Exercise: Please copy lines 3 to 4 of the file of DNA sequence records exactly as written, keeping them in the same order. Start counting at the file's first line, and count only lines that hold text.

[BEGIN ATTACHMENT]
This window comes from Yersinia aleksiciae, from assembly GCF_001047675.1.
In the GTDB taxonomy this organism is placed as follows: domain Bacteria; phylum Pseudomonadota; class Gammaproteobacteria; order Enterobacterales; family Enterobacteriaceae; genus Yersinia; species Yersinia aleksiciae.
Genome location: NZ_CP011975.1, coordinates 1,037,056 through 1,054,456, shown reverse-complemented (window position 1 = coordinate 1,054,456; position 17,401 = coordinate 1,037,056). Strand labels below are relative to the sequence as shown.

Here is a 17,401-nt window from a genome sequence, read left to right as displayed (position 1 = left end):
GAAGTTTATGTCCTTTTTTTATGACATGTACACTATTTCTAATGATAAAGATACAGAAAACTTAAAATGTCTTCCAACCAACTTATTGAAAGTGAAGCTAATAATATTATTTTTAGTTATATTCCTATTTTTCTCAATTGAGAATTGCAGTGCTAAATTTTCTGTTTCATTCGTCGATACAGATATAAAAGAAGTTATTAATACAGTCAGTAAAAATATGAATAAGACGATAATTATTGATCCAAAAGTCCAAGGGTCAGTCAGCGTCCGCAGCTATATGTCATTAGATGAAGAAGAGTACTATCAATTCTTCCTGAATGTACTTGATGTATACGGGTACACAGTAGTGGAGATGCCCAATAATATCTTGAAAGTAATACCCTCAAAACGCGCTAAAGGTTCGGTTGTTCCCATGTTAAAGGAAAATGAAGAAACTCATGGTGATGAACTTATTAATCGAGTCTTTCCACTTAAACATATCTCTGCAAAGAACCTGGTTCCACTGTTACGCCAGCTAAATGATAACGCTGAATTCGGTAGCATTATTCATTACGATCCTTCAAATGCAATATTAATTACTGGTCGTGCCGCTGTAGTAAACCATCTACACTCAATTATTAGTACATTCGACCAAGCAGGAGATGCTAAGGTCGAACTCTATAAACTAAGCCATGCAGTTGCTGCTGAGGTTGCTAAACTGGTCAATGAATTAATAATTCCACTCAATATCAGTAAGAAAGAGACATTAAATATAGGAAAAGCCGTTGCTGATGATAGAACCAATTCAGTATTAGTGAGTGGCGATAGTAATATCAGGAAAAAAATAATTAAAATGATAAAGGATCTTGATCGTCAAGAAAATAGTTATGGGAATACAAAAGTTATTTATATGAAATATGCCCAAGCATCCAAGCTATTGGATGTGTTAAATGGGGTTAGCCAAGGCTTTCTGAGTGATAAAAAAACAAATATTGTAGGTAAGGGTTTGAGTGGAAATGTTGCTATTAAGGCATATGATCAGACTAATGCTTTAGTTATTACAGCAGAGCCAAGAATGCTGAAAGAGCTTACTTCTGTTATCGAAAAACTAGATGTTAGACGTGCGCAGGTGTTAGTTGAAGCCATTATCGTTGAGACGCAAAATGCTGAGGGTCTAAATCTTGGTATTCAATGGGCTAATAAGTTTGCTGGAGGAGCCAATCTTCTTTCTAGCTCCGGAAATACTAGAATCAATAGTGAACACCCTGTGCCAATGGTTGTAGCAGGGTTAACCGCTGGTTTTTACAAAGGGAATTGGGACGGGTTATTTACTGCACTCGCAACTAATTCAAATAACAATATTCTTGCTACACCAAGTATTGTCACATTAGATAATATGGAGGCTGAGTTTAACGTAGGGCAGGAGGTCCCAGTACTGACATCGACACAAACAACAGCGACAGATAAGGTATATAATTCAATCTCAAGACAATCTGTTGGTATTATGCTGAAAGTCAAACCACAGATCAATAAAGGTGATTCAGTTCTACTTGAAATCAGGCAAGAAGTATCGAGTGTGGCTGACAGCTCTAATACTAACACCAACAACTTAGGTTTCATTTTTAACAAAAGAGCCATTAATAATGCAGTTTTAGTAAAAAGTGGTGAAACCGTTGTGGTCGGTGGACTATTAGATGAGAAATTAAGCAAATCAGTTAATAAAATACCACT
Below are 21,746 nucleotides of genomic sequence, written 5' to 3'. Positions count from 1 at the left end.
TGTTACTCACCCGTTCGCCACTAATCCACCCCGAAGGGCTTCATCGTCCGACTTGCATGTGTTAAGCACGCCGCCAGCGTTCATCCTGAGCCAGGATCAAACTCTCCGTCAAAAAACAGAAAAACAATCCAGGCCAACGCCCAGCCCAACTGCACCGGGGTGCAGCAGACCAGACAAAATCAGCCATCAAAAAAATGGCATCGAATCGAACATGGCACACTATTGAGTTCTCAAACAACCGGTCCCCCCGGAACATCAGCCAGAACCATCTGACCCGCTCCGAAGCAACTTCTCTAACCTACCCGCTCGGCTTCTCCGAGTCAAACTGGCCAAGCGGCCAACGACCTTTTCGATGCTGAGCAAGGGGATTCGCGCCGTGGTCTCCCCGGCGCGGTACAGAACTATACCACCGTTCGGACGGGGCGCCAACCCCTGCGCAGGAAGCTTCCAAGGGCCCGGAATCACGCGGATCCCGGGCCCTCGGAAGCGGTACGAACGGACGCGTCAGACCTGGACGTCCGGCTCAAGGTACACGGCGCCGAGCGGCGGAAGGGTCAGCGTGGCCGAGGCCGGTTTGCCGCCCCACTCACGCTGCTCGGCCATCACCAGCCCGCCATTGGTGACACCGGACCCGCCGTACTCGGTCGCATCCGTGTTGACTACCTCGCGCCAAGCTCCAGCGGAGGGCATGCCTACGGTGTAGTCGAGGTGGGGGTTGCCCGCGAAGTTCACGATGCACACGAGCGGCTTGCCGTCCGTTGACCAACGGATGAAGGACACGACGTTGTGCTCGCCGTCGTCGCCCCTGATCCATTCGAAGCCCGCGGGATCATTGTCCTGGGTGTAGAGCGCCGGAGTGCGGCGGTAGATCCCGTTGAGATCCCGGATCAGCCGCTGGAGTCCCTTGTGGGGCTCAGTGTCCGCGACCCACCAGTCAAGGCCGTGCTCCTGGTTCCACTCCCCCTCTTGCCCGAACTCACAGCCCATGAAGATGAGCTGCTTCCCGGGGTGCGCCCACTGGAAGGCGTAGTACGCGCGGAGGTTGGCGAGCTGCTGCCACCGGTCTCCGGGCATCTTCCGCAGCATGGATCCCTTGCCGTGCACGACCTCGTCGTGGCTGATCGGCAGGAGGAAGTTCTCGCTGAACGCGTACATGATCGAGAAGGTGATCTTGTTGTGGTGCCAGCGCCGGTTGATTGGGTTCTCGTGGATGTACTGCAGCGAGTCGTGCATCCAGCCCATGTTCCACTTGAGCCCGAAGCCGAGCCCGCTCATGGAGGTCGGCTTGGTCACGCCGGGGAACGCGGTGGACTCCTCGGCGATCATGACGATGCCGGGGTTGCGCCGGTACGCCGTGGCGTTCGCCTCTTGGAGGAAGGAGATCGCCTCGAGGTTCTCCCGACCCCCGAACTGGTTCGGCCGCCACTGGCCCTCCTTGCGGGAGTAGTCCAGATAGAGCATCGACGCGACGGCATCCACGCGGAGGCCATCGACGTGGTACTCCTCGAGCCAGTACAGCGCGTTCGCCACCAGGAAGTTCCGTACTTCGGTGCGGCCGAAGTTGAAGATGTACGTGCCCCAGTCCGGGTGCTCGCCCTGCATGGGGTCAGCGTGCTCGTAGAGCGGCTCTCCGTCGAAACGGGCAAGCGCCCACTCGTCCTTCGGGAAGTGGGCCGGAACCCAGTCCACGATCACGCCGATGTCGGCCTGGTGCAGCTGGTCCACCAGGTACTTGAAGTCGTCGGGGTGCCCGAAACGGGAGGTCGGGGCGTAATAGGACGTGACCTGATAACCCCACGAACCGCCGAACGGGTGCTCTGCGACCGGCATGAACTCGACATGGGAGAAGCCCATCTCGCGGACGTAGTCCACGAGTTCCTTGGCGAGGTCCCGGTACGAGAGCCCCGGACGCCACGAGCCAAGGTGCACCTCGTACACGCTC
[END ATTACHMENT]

Genome location: NZ_CP011975.1, coordinates 1,037,056 through 1,054,456, shown reverse-complemented (window position 1 = coordinate 1,054,456; position 17,401 = coordinate 1,037,056). Strand labels below are relative to the sequence as shown.

Here is a 17,401-nt window from a genome sequence, read left to right as displayed (position 1 = left end):